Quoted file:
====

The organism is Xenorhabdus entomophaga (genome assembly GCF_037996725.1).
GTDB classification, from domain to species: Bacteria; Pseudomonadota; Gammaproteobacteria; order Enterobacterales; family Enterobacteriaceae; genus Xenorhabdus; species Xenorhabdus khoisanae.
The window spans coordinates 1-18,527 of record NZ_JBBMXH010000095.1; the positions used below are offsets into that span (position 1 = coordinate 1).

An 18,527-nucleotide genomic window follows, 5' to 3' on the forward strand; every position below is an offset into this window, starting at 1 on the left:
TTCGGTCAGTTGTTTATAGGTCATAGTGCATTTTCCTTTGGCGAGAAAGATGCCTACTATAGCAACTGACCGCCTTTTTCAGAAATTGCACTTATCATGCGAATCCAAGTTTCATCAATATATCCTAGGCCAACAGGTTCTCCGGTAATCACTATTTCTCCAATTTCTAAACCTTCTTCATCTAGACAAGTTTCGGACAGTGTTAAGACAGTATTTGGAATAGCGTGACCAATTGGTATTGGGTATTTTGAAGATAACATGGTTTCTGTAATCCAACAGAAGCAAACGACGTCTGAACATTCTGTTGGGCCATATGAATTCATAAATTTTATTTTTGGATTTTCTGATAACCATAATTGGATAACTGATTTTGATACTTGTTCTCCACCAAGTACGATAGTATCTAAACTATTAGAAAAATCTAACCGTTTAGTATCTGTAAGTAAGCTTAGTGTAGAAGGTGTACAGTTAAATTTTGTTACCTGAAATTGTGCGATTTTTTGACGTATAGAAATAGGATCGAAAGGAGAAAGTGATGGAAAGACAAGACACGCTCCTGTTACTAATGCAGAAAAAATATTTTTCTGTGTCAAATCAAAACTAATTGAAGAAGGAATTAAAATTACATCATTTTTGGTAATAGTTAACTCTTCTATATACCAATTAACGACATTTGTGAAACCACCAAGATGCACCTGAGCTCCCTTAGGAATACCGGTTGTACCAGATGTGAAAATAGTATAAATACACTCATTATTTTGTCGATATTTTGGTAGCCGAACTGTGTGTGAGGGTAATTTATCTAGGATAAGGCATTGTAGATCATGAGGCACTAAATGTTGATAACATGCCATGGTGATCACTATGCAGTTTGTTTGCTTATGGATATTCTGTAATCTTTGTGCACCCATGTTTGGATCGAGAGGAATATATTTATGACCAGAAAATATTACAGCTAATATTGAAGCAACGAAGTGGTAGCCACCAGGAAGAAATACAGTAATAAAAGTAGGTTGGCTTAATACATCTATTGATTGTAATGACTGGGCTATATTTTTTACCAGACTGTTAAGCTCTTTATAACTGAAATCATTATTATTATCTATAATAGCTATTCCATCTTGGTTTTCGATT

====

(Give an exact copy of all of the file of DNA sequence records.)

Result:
The organism is Xenorhabdus entomophaga (genome assembly GCF_037996725.1).
GTDB classification, from domain to species: Bacteria; Pseudomonadota; Gammaproteobacteria; order Enterobacterales; family Enterobacteriaceae; genus Xenorhabdus; species Xenorhabdus khoisanae.
The window spans coordinates 1-18,527 of record NZ_JBBMXH010000095.1; the positions used below are offsets into that span (position 1 = coordinate 1).

An 18,527-nucleotide genomic window follows, 5' to 3' on the forward strand; every position below is an offset into this window, starting at 1 on the left:
TTCGGTCAGTTGTTTATAGGTCATAGTGCATTTTCCTTTGGCGAGAAAGATGCCTACTATAGCAACTGACCGCCTTTTTCAGAAATTGCACTTATCATGCGAATCCAAGTTTCATCAATATATCCTAGGCCAACAGGTTCTCCGGTAATCACTATTTCTCCAATTTCTAAACCTTCTTCATCTAGACAAGTTTCGGACAGTGTTAAGACAGTATTTGGAATAGCGTGACCAATTGGTATTGGGTATTTTGAAGATAACATGGTTTCTGTAATCCAACAGAAGCAAACGACGTCTGAACATTCTGTTGGGCCATATGAATTCATAAATTTTATTTTTGGATTTTCTGATAACCATAATTGGATAACTGATTTTGATACTTGTTCTCCACCAAGTACGATAGTATCTAAACTATTAGAAAAATCTAACCGTTTAGTATCTGTAAGTAAGCTTAGTGTAGAAGGTGTACAGTTAAATTTTGTTACCTGAAATTGTGCGATTTTTTGACGTATAGAAATAGGATCGAAAGGAGAAAGTGATGGAAAGACAAGACACGCTCCTGTTACTAATGCAGAAAAAATATTTTTCTGTGTCAAATCAAAACTAATTGAAGAAGGAATTAAAATTACATCATTTTTGGTAATAGTTAACTCTTCTATATACCAATTAACGACATTTGTGAAACCACCAAGATGCACCTGAGCTCCCTTAGGAATACCGGTTGTACCAGATGTGAAAATAGTATAAATACACTCATTATTTTGTCGATATTTTGGTAGCCGAACTGTGTGTGAGGGTAATTTATCTAGGATAAGGCATTGTAGATCATGAGGCACTAAATGTTGATAACATGCCATGGTGATCACTATGCAGTTTGTTTGCTTATGGATATTCTGTAATCTTTGTGCACCCATGTTTGGATCGAGAGGAATATATTTATGACCAGAAAATATTACAGCTAATATTGAAGCAACGAAGTGGTAGCCACCAGGAAGAAATACAGTAATAAAAGTAGGTTGGCTTAATACATCTATTGATTGTAATGACTGGGCTATATTTTTTACCAGACTGTTAAGCTCTTTATAACTGAAATCATTATTATTATCTATAATAGCTATTCCATCTTGGTTTTCGATT